Petit Déjeuner Club

 

“Usually American students are lazy, but not this lazy.” My French teacher, Monsieur Professeur, gestures to the the two Bard College students in the back of the classroom with their heads on their desks, alternating between texting and sighing.

“But they are usually this de goma,” he uses the Spanish term for hungover, to make sure I understand.

I nod. I know he is talking to me because due to a slight miscommunication at the beginning of my French immersion class three weeks ago, Monsieur thinks I am a Spaniard. Well, not exactly. He thinks my mother is Spanish and my father American. They fell in love when he was backpacking in the south of Spain near the seaside village where she grew up.

It is possible he believes this story because it is the one I told him. On the second day of class, he was confused by my accent and I had the vocabulary of a French kindergartener.

Monsieur then explains to the rest of the class that this wouldn’t happen to our Asian students – they cannot hold their liquor like Americans can. Yuya, a Japanese teenager with a Justin Beiber bangs in his eyes and leather patches on his tweed elbows, peeks over his Casio translator and nods. Merci. He returns to his notebook, printing notes carefully over a mahogany ruler he has placed to reinforce the lines on his notebook.

Monsieur continues his lecture on the past progressive tense as Imad, an Algerian father of three, opens the door and says bonjour. It is 1:12. Class begins at 9:00.

Imad speaks fluent French, but is taking the course to improve his grammar and spelling. Unlike the rest of us, he can follow the professor’s French, but is frequently preoccupied with cultural differences, like the French medical system or the existence of women in the classroom.

He tries to squeeze himself between the back wall and the last row of desks, knocking over Yuya’s Herschel backpack and waking up the hungover New Yorkers. They sigh and update their Facebook statuses. Yuya says, “merci.”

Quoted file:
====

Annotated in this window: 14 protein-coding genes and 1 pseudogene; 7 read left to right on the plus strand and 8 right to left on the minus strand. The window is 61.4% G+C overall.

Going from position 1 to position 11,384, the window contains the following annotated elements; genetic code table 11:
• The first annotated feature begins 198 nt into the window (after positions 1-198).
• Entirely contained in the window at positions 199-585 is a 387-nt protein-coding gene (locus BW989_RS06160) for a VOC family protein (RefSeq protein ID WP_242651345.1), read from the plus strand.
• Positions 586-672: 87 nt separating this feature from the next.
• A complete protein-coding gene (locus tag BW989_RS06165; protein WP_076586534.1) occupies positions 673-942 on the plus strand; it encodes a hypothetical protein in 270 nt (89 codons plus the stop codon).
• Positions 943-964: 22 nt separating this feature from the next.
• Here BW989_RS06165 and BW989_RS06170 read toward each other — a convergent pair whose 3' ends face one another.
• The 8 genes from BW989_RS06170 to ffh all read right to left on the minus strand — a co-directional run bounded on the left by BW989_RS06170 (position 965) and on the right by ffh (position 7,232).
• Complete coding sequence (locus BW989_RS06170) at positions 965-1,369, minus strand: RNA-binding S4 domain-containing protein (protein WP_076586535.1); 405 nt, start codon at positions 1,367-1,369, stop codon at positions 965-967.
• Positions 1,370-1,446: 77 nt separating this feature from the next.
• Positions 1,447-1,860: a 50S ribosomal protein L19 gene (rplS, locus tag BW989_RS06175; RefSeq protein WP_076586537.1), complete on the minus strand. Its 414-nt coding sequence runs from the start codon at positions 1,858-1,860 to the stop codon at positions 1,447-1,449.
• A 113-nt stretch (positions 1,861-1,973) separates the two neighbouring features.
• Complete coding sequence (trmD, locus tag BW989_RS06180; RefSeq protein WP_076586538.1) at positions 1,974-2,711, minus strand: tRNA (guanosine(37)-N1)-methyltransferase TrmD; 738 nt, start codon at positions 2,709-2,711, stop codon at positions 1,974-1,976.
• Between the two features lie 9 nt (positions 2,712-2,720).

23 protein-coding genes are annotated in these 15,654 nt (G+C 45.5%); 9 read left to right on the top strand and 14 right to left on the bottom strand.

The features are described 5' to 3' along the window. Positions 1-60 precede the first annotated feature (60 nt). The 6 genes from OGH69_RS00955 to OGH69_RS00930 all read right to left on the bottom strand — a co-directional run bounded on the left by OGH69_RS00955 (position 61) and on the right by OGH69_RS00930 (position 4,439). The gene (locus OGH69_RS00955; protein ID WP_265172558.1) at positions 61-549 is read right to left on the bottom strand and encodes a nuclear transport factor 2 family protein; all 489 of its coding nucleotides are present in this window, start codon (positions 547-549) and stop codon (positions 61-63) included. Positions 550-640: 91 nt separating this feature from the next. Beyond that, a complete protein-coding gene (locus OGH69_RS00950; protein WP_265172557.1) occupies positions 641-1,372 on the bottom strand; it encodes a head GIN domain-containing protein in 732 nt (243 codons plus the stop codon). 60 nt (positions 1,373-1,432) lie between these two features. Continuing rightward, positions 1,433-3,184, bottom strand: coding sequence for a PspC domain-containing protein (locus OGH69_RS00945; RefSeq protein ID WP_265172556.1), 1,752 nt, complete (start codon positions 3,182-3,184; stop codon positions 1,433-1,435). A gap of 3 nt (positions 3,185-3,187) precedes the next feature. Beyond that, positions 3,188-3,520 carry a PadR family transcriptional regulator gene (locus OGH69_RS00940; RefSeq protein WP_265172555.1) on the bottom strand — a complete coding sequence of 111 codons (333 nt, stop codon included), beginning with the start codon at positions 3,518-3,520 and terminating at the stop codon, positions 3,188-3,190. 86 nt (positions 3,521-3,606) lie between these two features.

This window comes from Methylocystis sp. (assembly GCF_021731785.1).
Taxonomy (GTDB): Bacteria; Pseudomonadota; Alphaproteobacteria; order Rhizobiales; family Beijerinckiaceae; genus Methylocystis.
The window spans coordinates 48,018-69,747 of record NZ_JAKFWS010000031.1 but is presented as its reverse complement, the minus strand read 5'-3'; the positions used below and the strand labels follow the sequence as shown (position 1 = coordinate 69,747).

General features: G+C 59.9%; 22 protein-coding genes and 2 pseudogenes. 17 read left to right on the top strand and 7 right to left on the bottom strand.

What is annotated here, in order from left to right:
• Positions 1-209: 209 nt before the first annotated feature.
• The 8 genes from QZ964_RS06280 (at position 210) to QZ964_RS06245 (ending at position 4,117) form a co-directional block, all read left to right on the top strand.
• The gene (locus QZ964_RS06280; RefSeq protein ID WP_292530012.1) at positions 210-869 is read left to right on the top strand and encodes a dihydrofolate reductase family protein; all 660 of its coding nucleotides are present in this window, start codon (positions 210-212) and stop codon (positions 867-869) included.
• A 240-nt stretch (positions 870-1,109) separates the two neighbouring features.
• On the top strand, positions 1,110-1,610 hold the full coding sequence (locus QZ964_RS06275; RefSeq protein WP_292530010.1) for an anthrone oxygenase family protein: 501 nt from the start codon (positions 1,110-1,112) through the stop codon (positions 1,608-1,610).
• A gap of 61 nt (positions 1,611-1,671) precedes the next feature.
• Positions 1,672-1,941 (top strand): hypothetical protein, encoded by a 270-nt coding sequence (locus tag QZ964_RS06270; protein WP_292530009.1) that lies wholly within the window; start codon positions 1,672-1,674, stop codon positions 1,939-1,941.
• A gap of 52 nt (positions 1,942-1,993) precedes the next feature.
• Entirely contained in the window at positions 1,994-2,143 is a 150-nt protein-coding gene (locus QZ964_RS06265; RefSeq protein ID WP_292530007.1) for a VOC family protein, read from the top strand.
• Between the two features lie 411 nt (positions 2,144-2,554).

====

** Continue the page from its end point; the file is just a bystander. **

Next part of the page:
“Welcome,” Monsieur says to Imad. He’s not really. But, passive-aggressiveness, like humor,  does not translate well. Imad smiles. He begins copying the letters on the board onto a notebook of graph paper with Spiderman on the front. On the first day, Imad told us he was studying law. Either that or right turns. I’m not sure. The word is the same for both in French.

There are 12 of us in the beginning intermediate class and we have been divided into three neat groups. The Bard College pair is part of Team USA, joined by a junior from Georgia State. Yuya represents all of Asia, along with Toon, a high school freshman from Bangkok, and Cui Ying a Malaysian graduate student. Imad is joined by two Saudis, including Sultan who prefers playing ping pong to attending class. Our classroom overlooks the courtyard and Monsieur watches Sultan play ping pong as he seethes. There are three Libyans on the roster, but I haven’t seen them since the second day of class.

As for me, I am generally grouped with the Americans, but given my dual nationality, sometimes Monsieur calls on me to confirm a European bias.

How did these groups form? Well, in some ways, they developed organically.  I am sure there is a psychological theory that explains the human tendency to affiliate with those who are perceived to share common physical and linguistic characteristics. Whatever it is called, it could be used to explain everything from high school cliques to sectarianism to old-fashioned racism.

And you can make the argument that Monsieur exacerbated and perpetuated these John Hughes-esque stereotypes through his comments in class. But one of the aims of the course, according to the Common European Framework of References for Languages, is the “student’s ability to understand sentences and frequently used expressions related to areas of most immediate relevance, to include personal and family information and simple aspects of one’s background and environment.”

What are stereotypes, if not “simple aspects of one’s background and environment?” And with a limited shared vocabulary there’s little room for nuance and depth. No allowance for robust debate. Alternatively, there is no way for us to see past the stereotypes through a shared joint at Saturday detention. In this class, we will forever be the “criminal,” the “athlete,” or the “princess.”

On the last day of our four-week class, Monsieur showed us a clip from a local news exposé on how poorly foreign visitors are treated in Paris. Through the use of hidden cameras, journalists showed Chinese tourists being verbally abused by French waiters and Parisian hôteliers charging American travelers exorbitantly high rates.

Monsieur explained that over 80 million tourists visit France each year, but that his country has a problem with its accueil, or welcome, of foreigners. He explained that the French rarely speak foreign languages and are skeptical of outsiders. 

When I asked him why that was, he said, “it’s too complicated to explain.”